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Forex Trading in Times of Deflation


Currently, there is a lot of talk about deflation. It hasn’t really happened yet… but there are a lot of signs pointing in that direction. We all know what inflation is, but what is deflation?

There are two types of deflation: the good kind and the bad kind. The good kind happens when prices decrease due to improvements in productivity, either though technology and/or lower cost of production. The bad kind of deflation is when the lack of demand forces margin squeeze. The lower demand eventually means lay-offs and demand decreases even more. And it spirals down from there. To pull out of an era of deflation is much harder and takes longer than handling an inflationary period.

We could say that the growth of globalization and technology has been the main reason that prices look like they are very contained if not decreasing in real terms. The catchword is “low-flation”. However, there is another factor that can exacerbate deflation. It’s called a “liquidity trap.”

A liquidity trap is when interest rates are so low that there is little motivation for people to invest in certain instruments such as bonds. Indeed, investors feel that interest rates will soon rise and they hold-off buying and providing capital to the financial system. Of course, Central Bank monetary largesse has pumped trillions into bond buying and that has driven interest rates even lower. What investors would buy negative yielding bonds?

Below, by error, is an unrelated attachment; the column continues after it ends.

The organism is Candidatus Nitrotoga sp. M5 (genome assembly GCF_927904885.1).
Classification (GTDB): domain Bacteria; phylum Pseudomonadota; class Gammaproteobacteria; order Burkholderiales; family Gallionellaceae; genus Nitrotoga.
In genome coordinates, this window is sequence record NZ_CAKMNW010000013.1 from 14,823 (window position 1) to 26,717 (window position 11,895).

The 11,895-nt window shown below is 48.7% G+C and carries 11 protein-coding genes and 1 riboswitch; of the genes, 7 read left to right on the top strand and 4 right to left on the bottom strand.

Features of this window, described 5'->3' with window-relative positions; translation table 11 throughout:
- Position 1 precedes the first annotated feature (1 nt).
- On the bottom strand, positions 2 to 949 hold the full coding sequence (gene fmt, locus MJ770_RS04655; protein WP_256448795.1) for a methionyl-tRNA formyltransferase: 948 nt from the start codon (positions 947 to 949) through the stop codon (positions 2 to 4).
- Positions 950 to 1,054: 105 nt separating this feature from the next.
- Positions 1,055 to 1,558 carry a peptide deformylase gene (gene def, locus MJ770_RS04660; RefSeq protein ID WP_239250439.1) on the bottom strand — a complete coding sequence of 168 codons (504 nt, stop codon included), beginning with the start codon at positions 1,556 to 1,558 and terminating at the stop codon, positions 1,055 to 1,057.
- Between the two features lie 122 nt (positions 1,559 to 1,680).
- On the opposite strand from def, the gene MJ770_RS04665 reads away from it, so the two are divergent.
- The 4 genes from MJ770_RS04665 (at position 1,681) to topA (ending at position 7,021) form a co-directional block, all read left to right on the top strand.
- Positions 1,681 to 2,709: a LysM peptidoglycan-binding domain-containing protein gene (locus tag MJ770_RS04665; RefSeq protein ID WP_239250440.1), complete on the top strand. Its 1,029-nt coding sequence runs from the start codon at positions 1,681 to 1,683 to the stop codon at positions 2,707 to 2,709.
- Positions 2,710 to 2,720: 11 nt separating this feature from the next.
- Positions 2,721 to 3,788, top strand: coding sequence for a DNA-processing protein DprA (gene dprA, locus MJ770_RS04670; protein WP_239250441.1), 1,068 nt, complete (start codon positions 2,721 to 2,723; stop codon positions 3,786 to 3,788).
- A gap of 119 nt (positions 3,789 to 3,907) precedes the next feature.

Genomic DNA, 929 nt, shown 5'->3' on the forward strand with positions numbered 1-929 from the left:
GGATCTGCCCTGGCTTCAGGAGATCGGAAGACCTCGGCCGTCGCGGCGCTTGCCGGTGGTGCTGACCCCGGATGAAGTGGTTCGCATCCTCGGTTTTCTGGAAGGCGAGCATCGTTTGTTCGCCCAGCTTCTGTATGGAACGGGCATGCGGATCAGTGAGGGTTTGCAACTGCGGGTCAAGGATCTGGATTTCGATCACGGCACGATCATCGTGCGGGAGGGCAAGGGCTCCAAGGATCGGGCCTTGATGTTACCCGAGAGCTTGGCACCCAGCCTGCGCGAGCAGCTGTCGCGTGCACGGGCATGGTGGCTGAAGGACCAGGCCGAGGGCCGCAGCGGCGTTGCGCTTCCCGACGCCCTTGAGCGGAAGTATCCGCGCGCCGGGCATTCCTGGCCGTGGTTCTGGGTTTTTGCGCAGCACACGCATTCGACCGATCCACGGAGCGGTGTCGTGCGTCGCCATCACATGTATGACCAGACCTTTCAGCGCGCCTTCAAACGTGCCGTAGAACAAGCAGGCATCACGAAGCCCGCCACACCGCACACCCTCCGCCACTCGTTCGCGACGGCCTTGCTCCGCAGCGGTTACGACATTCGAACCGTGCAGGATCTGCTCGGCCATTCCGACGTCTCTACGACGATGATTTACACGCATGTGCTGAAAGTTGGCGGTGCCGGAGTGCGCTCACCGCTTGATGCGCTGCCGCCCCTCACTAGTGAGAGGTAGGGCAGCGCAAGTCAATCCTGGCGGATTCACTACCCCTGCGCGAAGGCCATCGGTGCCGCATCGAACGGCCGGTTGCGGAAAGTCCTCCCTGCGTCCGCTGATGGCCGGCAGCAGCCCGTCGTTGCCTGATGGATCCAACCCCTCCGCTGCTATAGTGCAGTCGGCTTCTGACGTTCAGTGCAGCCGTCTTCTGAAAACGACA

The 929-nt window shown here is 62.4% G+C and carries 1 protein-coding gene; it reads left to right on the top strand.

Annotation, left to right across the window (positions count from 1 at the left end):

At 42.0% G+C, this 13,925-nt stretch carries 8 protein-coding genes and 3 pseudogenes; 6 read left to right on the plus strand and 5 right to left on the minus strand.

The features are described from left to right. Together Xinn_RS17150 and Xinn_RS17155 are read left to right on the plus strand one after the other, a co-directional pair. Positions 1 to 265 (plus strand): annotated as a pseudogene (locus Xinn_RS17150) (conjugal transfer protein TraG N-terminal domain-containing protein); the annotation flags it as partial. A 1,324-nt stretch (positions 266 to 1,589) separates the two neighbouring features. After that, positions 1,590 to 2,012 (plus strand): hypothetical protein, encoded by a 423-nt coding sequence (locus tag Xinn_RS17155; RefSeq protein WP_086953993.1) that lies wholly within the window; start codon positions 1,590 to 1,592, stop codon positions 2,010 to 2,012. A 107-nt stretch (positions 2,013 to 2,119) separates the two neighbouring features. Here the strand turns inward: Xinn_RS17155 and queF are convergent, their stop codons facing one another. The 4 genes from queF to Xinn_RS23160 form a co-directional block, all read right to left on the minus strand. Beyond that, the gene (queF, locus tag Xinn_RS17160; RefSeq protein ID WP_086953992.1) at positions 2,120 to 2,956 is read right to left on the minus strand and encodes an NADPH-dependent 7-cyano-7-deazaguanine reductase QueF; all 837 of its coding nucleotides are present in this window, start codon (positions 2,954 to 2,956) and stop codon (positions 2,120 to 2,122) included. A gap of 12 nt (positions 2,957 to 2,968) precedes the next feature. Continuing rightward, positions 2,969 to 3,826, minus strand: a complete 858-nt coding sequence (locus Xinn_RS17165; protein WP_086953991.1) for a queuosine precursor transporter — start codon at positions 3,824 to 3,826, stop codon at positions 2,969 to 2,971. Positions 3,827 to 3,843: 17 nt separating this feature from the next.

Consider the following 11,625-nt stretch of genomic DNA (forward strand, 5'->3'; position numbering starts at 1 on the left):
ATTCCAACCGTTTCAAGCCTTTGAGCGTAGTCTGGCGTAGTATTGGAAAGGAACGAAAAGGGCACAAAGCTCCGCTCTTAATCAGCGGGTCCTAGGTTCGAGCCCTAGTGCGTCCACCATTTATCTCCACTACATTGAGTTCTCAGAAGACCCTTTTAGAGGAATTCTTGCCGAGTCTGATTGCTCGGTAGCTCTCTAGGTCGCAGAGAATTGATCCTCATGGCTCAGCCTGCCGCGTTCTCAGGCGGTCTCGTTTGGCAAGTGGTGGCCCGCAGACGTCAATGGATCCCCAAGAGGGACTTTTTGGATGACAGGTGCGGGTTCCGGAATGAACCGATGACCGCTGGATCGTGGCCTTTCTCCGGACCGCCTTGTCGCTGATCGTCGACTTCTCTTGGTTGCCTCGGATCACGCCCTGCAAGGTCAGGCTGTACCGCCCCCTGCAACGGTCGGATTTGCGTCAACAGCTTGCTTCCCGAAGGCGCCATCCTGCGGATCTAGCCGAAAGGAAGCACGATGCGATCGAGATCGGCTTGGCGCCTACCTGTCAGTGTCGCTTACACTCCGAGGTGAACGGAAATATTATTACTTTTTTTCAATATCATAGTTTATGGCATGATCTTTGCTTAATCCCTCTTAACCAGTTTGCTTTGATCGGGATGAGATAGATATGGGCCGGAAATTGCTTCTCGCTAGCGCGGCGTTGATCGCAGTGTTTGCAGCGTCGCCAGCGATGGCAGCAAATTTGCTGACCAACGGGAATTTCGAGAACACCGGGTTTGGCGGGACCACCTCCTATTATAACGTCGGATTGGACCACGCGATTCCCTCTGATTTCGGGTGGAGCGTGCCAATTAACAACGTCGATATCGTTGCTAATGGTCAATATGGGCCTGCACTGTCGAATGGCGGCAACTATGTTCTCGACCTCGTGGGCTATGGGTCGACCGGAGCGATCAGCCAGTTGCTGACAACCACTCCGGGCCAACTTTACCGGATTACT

The liquidity trap doesn’t apply to Central Banks… or does it? Most doomsday Monetarists felt that Quantitative Easing would bring about high rates of inflation but that hasn’t happened. Inflation is generally too much money chasing too few goods. The reason there hasn’t been inflation is that the trillions of dollars from Quantitative Easing have just been recirculating in the regulated financial system and not chasing goods but pumping up stock prices. Also, banks aren’t lending to anyone but the most credit worthy.

OK that’s the simplistic look at the current situation. No inflation to speak of and stagnating unemployment. So, we could say that we are experiencing mostly productivity based price containment, not deflation in the bad sense. All that said, what if the right decisions coming out of the Fed or the ECB can’t stimulate economies? How does a Forex trader trade in a deflationary environment?

Here’s my take based on thirty-five years of trading. By recirculating excess money supply and not letting it loose in the consumption sector, there will probably be more downward pressure on margins. However, there is high demand in emerging world markets. In an effort to boost domestic jobs and production, there may be a race to devalue the currencies for the purpose of pumping up exports. It’s already happening in Japan. However, if every exporting nation does that all at once, there is the danger of a slack tide grounding all boats. But that would take a while and then we would come face-to-face with worldwide “bad” deflation; that would be bad news and a probable inflection point in history.

Investors are constantly reminded that trying to time the market is a losing proposition. However, traders are all about timing and what is happening to prices at the moment and not in the future. Although curious, traders are not trying to read the future in the mathematical-statistical entrails of technical indicators.